For the love of poetry Part 1

Bay of the Frisco seal

There were once two poets who met near an English university, in late winter when leaves would soon spring a soft green from crinkled brown as the ground began to thaw. She was an American beauty who wrote like a vixen and he, he was a dreamer who made love like a jackal. Their first kiss was under no arbour. He stole her earring. She drew blood as she ripped at his cheek with her teeth.

Ted Hughes and Sylvia Plath married in 1956

Perhaps she was a chosen one with her daring imagery, her driven ways. He was already much feted by the literary crowd for his savage verse of roosting hawks, and hunting paw prints of a fox. To trust her calling she would need unyielding belief, not a simple task for a woman of her time. Sadly with her gifts came a melancholic heart.

Sylvia Plath
27.10.1932-11.2.1963

She married her poet of repute and for many years they shared their hearts and minds, yet still she felt double bound and barely dared to breath. Two children she would come to bear. And so inspired by birth, she composed poems of astounding image, sending them to publishers far and wide.

Sylvia, Ted and their new born

But alas, when heavy with the second child and having rented their London flat to a handsome, foreign couple, her husband and the exotic beauty from the flat began a secret tryst.The betrayal seized the young woman’s heart and pulled apart the two tempestuous poets. They did try to mend their love with a holiday over the sea. But soon the feted poet left again to return to the door of his lover. And so the young poet mother returned home alone for a final time.

Assia Wevill, Hughes’ lover

Unbridled then she did rain out poems, like marching ants before a storm. Her prowess grew with the passing of each night, her children asleep until dawn, her fingers pressing on the typewriter keys like spiders up a wall. But it was a foul and freezing winter, snow upon the ground and water pipes that froze. Thus weakened by her sleepless nights of fury, rejection fuelled her doubts of her new command of tongue. With few friends nearby for support, her children ill, her flat so poorly heated, she withdrew into a bleak and empty world where her only choice became to flee her cruel and damning thoughts. She craved to join the earth, to lay horizontal deep within, hawks flying over head.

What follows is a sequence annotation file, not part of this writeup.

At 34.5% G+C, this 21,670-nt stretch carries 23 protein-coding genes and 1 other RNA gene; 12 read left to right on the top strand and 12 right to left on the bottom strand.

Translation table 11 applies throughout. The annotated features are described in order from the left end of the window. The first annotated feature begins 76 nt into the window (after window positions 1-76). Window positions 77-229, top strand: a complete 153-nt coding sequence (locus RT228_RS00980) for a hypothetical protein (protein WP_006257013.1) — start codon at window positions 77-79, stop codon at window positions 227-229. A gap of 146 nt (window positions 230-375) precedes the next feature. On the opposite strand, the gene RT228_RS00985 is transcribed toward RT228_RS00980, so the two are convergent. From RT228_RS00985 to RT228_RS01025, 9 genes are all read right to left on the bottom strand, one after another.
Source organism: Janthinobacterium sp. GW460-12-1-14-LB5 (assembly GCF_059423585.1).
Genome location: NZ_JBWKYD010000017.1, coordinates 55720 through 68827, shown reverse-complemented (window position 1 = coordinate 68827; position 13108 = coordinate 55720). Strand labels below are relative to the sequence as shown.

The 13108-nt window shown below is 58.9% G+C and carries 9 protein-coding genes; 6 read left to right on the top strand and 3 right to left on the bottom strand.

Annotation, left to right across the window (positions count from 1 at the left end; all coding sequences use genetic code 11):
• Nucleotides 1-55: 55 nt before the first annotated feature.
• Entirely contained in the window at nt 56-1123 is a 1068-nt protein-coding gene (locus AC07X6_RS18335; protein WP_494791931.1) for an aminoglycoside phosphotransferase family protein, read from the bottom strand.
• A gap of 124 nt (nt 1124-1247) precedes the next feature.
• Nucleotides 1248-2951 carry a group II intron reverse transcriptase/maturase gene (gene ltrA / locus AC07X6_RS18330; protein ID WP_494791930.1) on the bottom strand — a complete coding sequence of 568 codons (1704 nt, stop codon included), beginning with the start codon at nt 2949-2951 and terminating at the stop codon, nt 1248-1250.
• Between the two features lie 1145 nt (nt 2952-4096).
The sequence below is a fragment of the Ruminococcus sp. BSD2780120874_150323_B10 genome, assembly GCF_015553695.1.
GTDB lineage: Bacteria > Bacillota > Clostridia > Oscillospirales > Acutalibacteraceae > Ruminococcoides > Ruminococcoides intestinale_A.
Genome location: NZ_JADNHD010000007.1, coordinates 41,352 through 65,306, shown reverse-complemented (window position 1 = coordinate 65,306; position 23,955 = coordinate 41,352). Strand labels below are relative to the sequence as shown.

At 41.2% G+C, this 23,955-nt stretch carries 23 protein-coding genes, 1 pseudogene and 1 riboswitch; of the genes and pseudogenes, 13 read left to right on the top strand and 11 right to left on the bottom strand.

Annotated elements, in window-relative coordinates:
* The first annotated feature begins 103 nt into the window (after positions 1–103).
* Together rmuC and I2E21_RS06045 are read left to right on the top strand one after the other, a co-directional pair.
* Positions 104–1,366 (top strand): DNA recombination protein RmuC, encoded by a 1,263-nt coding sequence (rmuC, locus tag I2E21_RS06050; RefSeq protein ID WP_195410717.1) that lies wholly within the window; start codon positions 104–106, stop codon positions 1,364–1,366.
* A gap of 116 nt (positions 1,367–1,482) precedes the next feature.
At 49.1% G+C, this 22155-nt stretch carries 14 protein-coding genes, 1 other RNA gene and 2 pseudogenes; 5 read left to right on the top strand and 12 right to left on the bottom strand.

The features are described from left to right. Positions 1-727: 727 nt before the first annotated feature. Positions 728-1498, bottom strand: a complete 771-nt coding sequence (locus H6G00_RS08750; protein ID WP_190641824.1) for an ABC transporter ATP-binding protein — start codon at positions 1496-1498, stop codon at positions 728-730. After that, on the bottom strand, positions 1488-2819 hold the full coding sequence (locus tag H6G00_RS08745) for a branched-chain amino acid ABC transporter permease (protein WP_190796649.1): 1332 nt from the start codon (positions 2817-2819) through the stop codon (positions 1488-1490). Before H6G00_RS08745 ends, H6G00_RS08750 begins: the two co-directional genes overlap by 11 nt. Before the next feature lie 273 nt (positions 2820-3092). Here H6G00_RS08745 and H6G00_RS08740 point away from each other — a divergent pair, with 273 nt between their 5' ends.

Sylvia, her daughter Frieda and son Nicholas

And thus her end was nigh when she taped the windows and the doors, leaving milk and bread for the children. At last she put her head deep into a gassing oven and there her melancholy did swell into the black dominion.

 

The red wall winces continually:/ A red fist, opening and closing,/ Two grey, papery bags—  This is what I’m made of, this, and a terror/ Of being wheeled off under crosses and rain of pieties
      from Apprehensions, Sylvia Plath
Recordings of Sylvia Plath reading from Ariel, her most accomplished works, published posthumously.
Poem references for Bay of the Frisco seal
Plath: Daddy, I am vertical, The secret, Ariel, Apprehensions
http://www.internal.org/Sylvia_Plath
Hughes: The thought fox, Hawk roosting, Lovesong, Dreamers
http://www.poemhunter.com/ted-hughes/poems/
For a detailed website on Plath see A celebration, this is Sylvia Plath.
http://www.sylviaplath.info/biography.html 10.11.12

 

Tragically seven years after Plath’s death, Assia Wevill died by a suicide that echoed Plath’s.
Oh! platypus examines this in For the love of poetry Part2
The times were against Assia as against Sylvia…in those pre-feminist days, women saw their lives in terms of being loved or not loved by a man. It was terrible to be abandoned, death was better than rejection.
                                              Fay Weldon
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